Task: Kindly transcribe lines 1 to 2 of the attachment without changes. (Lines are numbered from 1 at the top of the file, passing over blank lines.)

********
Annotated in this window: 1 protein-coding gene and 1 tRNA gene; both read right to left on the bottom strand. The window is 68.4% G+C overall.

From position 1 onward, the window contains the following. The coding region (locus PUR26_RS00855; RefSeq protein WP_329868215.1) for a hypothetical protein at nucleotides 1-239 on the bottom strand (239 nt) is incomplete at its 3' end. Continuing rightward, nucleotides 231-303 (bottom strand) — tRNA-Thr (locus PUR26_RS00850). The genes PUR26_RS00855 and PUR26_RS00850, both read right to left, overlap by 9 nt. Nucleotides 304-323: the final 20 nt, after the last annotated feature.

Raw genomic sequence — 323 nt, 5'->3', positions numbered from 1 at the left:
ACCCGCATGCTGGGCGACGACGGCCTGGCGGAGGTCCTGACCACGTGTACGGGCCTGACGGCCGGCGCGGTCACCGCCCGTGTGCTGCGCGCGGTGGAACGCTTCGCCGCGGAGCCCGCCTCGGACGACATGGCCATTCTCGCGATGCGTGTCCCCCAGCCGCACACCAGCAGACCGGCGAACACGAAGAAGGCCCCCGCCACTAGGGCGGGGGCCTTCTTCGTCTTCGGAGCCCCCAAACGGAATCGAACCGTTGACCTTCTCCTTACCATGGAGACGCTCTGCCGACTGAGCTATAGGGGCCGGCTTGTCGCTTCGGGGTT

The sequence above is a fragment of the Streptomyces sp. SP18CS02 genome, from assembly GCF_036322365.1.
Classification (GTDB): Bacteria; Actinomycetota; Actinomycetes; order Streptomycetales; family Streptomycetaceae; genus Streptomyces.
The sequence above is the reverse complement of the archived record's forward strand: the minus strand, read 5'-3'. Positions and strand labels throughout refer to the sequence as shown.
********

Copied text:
Annotated in this window: 1 protein-coding gene and 1 tRNA gene; both read right to left on the bottom strand. The window is 68.4% G+C overall.

From position 1 onward, the window contains the following. The coding region (locus PUR26_RS00855; RefSeq protein WP_329868215.1) for a hypothetical protein at nucleotides 1-239 on the bottom strand (239 nt) is incomplete at its 3' end. Continuing rightward, nucleotides 231-303 (bottom strand) — tRNA-Thr (locus PUR26_RS00850). The genes PUR26_RS00855 and PUR26_RS00850, both read right to left, overlap by 9 nt. Nucleotides 304-323: the final 20 nt, after the last annotated feature.